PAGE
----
Skip to main content
Open Access Publications from the University of California

Understanding Data Similarity in Large-Scale Scientific Datasets


Today, scientific experiments and simulations produce massive amounts of heterogeneous data that need to be stored and analyzed. Given that these large datasets are stored in many files, formats and locations, how can scientists find relevant data, duplicates or similarities? In this context, we concentrate on developing algorithms to compare similarity of time series for the purpose of search, classification and clustering. For example, generating accurate patterns from climate related time series is important not only for building models for weather forecasting and climate prediction, but also for modeling and predicting the cycle of carbon, water, and energy. We developed the methodology and ran an exploratory analysis of climatic and ecosystem variables from the FLUXNET2015 dataset. The proposed combination of similarity metrics, nonlinear dimension reduction, clustering methods and validity measures for time series data has never been applied to unlabeled datasets before, and provides a process that can be easily extended to other scientific time series data. The dimensionality reduction step provides a good way to identify the optimum number of clusters, detect outliers and assign initial labels to the time series data. We evaluated multiple similarity metrics, in terms of the internal cluster validity for driver as well as response variables. While the best metric often depends on a number of factor, the Euclidean distance seems to perform well for most variables and also in terms of computational expense.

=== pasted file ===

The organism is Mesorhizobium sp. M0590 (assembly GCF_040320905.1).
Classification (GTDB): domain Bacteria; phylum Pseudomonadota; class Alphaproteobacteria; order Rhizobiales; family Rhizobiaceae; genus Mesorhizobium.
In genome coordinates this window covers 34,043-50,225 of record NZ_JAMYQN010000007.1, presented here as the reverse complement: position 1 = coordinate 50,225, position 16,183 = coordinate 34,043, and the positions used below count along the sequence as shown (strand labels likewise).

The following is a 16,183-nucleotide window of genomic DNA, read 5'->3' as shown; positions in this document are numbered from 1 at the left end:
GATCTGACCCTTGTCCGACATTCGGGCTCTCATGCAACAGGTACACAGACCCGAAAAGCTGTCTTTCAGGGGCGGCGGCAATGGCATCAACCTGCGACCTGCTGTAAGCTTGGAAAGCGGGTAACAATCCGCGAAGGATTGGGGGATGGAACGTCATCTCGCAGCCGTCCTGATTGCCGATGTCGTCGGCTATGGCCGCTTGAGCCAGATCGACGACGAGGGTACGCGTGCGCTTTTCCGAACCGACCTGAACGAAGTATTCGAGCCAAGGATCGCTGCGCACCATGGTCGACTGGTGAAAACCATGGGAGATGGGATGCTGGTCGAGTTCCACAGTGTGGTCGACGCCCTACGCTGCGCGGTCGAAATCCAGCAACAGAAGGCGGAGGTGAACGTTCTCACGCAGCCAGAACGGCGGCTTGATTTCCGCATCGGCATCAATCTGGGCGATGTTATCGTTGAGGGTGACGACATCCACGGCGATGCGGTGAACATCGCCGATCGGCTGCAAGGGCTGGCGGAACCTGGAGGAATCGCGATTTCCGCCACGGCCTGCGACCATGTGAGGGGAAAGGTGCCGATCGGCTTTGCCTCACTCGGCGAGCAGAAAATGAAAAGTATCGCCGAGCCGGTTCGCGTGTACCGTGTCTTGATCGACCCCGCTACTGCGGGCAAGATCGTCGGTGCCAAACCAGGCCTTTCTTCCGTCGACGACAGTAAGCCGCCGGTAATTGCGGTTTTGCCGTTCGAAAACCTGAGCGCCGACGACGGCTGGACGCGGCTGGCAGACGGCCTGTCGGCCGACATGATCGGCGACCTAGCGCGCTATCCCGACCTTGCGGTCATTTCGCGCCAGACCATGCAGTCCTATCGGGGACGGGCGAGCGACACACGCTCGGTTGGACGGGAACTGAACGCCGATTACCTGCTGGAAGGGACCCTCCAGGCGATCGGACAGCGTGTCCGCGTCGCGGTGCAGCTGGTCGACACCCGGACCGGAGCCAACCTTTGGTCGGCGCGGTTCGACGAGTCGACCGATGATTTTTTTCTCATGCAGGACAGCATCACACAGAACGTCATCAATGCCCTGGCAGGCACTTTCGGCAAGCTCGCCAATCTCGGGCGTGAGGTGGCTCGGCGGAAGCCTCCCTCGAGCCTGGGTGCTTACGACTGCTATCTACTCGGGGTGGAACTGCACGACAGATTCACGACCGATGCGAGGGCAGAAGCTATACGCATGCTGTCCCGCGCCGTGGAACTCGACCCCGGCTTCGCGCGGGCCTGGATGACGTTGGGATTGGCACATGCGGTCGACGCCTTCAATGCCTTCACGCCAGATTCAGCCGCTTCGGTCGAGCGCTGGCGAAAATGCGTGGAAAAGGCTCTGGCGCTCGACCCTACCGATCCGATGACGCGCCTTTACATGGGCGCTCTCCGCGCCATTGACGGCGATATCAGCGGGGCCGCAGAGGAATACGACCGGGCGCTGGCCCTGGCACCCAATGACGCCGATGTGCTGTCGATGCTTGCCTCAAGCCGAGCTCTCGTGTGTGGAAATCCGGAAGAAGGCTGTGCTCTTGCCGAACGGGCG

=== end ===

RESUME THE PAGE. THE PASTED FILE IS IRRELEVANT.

Main Content
For improved accessibility of PDF content, download the file to your device.
Current View